Pacific NorthWest LNG concluded that Flora Bank is ‘resilient’ and wouldn’t be harmed in the event that LNG is produced on Lelu Island — according to the Globe and Mail.
Led by Malaysia’s Petronas, Pacific NorthWest LNG wants to build an $11.4 billion export terminal on Lelu Island.
In the 36-page summary of the consortium’s findings, it stated technical work completed indicates that ‘the project is not likely to cause significant adverse environmental effects on fish and fish habitat.’
The findings contrast sharply with research carried out by the aboriginal-backed Skeena Fisheries Commission, which is sounding the alarm about significant risks to Flora Bank.
Visible at low tide, Flora Bank contains eelgrass that nurtures juvenile salmon in the Skeena River estuary near Prince Rupert. And replacing that eelgrass is not as easy as it sounds, according to a briefing document by Charmaine Carr-Harris of the Skeena Fisheries Commission and biologist Jonathan Moore from last month.
“Based on our data, the proposed destruction of eelgrass habitat by PNW LNG poses huge risks to salmon populations,” the document stated. “Furthermore, our research makes it clear that planting eelgrass elsewhere will almost certainly fail to mitigate these impacts.”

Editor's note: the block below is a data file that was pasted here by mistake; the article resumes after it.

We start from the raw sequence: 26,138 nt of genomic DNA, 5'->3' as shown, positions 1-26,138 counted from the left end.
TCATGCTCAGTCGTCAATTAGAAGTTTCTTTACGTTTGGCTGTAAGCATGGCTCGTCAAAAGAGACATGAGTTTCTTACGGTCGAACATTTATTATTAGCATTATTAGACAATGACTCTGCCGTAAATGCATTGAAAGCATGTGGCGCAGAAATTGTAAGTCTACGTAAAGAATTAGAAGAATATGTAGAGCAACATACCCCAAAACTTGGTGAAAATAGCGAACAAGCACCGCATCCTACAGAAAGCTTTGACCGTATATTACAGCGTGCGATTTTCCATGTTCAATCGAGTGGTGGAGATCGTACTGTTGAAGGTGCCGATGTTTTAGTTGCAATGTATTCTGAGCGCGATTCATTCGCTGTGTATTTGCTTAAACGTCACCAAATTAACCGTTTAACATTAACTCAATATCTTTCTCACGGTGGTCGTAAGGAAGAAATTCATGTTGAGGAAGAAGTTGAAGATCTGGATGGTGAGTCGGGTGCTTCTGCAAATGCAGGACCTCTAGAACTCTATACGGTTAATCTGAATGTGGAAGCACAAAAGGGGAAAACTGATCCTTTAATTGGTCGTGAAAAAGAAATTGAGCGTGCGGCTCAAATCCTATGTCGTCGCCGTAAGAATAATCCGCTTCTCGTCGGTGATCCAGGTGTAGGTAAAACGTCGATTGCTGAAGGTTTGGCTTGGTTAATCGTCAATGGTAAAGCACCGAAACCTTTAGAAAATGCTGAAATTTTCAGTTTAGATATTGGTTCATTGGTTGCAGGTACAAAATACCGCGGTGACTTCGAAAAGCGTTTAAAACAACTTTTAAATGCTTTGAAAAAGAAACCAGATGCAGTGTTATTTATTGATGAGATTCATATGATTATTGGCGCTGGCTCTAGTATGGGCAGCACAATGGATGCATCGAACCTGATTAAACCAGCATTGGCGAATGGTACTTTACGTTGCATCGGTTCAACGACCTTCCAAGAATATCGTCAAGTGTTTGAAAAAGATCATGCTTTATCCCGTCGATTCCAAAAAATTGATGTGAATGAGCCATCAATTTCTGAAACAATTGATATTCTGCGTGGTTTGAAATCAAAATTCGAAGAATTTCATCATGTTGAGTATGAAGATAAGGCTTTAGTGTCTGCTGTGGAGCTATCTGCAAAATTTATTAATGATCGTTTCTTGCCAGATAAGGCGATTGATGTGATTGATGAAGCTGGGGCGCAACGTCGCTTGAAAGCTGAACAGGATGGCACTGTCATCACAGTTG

Pacific NorthWest LNG said Tuesday that it remains committed to science, noting research from all the way to last spring.
“The latest submission to the Canadian Environmental Assessment Agency is the culmination of tens of thousands of hours of scientific research over the past eight months to address and answer questions posed by the regulator,” said Senior Advisor of Corporate Affairs for the consortium, Spencer Sproule.
“Throughout this process, PNW LNG has worked constructively with interested area First Nations, various government agencies and stakeholders to build a science-based report.”
The Lax Kw’alaams Band Council has expressed its opposition to the project, with concerns about the impact it will have on the environment.
Industry analysts say of 20 LNG proposals on the table, might come to fruition — as the province is facing fierce global competition and weak LNG prices in Asia.